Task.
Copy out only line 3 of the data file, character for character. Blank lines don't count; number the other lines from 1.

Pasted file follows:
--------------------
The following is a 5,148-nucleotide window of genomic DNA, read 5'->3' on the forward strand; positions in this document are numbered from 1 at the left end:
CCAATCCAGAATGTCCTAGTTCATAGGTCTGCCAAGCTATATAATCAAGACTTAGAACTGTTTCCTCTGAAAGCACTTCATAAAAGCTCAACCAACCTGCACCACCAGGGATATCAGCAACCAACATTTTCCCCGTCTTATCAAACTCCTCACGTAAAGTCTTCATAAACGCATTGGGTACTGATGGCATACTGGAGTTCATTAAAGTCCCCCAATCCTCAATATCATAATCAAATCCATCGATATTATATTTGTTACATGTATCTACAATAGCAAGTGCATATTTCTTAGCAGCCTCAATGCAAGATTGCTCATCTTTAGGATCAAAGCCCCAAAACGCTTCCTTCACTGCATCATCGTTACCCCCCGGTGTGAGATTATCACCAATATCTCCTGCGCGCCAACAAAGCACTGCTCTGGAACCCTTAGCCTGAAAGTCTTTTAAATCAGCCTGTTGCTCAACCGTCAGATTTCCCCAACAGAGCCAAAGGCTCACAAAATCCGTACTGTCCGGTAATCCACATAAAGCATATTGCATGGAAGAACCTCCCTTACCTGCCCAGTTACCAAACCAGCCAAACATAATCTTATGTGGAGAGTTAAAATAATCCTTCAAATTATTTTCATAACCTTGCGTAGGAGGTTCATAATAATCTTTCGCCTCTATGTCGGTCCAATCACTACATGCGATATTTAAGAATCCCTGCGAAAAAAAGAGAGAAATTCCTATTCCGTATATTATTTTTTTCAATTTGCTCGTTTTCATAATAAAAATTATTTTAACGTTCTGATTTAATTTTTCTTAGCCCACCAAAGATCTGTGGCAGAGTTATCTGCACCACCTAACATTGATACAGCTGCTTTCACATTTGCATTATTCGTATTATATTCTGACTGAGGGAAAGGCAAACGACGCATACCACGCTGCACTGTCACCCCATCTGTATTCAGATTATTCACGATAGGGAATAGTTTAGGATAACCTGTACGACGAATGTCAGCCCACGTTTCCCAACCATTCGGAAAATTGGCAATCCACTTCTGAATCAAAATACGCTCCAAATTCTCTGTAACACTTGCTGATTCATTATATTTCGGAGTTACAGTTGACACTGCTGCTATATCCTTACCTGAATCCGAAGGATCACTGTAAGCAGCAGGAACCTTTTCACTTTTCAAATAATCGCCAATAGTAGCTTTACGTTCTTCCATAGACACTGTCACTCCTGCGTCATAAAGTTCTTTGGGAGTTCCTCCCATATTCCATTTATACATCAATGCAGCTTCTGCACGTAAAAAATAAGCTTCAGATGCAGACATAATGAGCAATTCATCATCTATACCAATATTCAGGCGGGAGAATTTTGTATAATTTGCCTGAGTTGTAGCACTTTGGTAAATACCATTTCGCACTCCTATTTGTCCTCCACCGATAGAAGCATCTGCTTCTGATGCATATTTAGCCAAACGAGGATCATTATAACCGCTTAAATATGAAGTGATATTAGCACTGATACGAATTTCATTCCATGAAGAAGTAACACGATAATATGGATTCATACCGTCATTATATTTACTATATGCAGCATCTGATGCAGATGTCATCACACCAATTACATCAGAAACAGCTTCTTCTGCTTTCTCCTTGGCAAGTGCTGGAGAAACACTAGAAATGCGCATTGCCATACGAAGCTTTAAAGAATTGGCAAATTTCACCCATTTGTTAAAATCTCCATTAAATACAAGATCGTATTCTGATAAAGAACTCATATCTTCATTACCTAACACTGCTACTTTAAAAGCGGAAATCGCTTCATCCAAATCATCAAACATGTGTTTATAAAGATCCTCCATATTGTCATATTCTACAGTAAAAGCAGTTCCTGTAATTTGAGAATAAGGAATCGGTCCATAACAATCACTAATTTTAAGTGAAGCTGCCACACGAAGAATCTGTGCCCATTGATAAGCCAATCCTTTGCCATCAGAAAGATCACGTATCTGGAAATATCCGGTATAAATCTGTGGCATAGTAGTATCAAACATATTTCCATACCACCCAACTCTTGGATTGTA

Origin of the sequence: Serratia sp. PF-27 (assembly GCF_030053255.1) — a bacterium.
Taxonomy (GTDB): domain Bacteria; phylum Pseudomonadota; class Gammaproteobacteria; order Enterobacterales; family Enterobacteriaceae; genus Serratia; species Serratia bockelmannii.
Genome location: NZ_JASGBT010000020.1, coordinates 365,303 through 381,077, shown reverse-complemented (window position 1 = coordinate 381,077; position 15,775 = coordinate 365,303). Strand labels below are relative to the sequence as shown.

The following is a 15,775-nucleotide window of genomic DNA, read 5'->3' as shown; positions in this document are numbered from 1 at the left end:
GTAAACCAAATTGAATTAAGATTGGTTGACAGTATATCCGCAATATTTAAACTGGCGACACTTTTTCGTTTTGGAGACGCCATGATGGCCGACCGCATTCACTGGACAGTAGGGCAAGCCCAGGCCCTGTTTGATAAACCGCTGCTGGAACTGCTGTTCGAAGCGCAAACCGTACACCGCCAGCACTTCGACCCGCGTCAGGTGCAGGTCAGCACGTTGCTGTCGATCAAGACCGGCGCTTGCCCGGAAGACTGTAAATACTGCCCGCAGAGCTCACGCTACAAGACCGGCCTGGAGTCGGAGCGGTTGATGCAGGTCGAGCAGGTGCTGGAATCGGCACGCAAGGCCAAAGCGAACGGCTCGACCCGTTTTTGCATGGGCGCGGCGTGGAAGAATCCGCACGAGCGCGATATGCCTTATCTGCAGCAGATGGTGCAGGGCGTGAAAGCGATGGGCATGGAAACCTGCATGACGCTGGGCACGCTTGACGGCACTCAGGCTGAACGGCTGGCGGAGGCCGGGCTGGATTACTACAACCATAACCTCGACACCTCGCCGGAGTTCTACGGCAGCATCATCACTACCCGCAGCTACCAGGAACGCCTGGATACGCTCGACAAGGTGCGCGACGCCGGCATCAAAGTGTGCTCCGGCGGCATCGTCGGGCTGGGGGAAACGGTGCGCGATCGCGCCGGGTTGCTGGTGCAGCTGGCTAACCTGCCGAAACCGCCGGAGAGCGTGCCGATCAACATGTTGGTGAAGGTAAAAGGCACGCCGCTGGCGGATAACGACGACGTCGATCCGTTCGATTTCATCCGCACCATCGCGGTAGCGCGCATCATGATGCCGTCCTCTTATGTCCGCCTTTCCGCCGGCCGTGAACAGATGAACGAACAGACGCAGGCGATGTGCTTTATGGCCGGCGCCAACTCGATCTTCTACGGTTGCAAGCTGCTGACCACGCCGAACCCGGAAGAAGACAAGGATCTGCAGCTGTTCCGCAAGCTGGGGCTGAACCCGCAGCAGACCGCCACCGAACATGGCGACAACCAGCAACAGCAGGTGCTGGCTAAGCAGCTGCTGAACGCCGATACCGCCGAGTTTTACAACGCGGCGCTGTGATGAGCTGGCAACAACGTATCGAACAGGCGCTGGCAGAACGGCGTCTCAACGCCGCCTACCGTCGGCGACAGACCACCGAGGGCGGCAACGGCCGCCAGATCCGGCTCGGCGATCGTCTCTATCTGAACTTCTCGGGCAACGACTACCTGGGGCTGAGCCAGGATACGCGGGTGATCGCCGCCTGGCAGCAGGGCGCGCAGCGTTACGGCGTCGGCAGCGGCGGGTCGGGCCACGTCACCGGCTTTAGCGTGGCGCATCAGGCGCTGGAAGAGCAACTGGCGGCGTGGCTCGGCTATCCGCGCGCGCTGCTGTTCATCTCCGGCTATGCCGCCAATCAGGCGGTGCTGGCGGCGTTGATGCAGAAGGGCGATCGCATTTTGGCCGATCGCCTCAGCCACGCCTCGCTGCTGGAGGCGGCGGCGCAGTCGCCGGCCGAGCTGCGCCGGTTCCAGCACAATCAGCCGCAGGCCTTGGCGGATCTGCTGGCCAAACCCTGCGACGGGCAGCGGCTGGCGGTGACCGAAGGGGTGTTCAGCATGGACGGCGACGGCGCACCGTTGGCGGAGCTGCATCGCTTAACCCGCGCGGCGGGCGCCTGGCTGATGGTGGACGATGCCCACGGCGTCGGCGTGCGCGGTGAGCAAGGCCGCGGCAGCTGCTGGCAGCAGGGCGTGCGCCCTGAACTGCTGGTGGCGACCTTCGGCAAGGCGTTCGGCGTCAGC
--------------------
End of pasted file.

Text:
Origin of the sequence: Serratia sp. PF-27 (assembly GCF_030053255.1) — a bacterium.